Woo hoo! After two failed attempts at stripping my membranes, two days of false labor contractions, weeks of wondering when/where/how I'd go into labor, this was it!
We woke up Adam, called my parents, loaded up the car and were on our way. Ever since my doctor had set an induction date - at my request - I had felt torn/guilty about it. It wasn't as if the baby was in distress or my health was in jeopardy, I was just incredibly uncomfortable and needed to know when my misery would end. Whenever I thought about the induction, though, I felt selfish forcing the baby out before he/she was ready to come on his/her own. When my water broke on its own, I was relieved that I wasn't going to be messing with Mother Nature.

Aaron, Adam and I arrived at St. John's Hospital in Maplewood at 12:45 a.m. where I continued to gush amniotic fluid. I am SO GLAD my water didn't break while I was at work! I soaked through a thick bath towel during the short car ride over and completely drenched through my capri pants while walking from the parking lot to the hospital. Every time I got up I leaked a puddle of warm water. No wonder the baby didn't want to leave that safe and cozy environment!
Because we arrived after midnight, we had to enter at the ER. A nurse was there waiting for me (with a wheelchair) and I was promptly wheeled up to Labor & Delivery where my parents met up with us. I had only had two intense contractions at that point so we were able to chat for a little while until I felt another contraction coming and then I told my dad he had better go. I didn't want Adam to see me in pain so my dad and Adam promptly left. I felt emotional when I hugged my little guy goodbye. That would be the last time he was my only child. Aaron walked them out to my dad's truck and said we'd see them soon, when Adam would be a big brother, and I think the moment Aaron hugged Adam he felt pretty emotional, too.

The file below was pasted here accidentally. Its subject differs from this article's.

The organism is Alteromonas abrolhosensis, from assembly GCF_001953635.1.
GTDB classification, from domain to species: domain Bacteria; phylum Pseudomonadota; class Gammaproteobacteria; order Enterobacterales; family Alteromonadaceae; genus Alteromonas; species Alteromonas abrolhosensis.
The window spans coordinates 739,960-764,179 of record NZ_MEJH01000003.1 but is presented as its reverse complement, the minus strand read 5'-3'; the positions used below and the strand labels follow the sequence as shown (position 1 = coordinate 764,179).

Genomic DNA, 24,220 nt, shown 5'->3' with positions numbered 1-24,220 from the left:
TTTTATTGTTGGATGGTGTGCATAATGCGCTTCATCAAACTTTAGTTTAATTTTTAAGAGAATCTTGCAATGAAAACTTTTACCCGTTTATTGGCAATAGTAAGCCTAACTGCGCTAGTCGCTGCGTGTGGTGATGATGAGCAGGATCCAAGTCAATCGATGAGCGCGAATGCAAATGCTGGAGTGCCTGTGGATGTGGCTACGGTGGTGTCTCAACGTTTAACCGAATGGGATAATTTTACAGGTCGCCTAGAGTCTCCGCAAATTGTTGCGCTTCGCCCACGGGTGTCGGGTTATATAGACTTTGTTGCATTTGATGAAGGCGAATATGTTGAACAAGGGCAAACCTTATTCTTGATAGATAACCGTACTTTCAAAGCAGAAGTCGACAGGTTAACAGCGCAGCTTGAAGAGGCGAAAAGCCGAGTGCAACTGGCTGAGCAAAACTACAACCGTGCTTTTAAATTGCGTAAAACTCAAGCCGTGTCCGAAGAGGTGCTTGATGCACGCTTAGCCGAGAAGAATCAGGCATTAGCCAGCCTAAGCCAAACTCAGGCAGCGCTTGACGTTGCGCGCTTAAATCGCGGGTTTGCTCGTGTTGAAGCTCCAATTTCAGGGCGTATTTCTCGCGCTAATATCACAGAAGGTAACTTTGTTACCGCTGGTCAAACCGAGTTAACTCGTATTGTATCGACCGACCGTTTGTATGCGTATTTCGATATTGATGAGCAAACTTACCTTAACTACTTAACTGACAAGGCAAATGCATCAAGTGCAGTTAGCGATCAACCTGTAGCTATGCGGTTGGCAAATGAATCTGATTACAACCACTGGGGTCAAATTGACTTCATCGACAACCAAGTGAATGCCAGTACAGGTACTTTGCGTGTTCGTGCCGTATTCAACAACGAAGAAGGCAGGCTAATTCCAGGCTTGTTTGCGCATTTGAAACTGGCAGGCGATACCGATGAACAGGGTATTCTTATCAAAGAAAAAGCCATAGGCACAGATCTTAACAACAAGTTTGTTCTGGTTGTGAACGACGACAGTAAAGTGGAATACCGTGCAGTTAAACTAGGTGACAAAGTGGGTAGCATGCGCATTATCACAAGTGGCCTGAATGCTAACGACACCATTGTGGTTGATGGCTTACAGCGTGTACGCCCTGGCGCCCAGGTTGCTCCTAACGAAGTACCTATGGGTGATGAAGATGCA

My mom stayed with us at the hospital to experience the miracle of birth from a different perspective than being the one with her feet in the stirrups. I was glad she was there in the room with us - she's one of my very best friends and has a very calming presence.

When I was first checked by my very nice nurse Kara, I was only dilated to a four. It was discouraging (I had been at a four for a few days) and I assumed it would be a long, slow labor. Aaron got out the iPod and we started listening to my soothing labor mixes. It was such a good background distraction.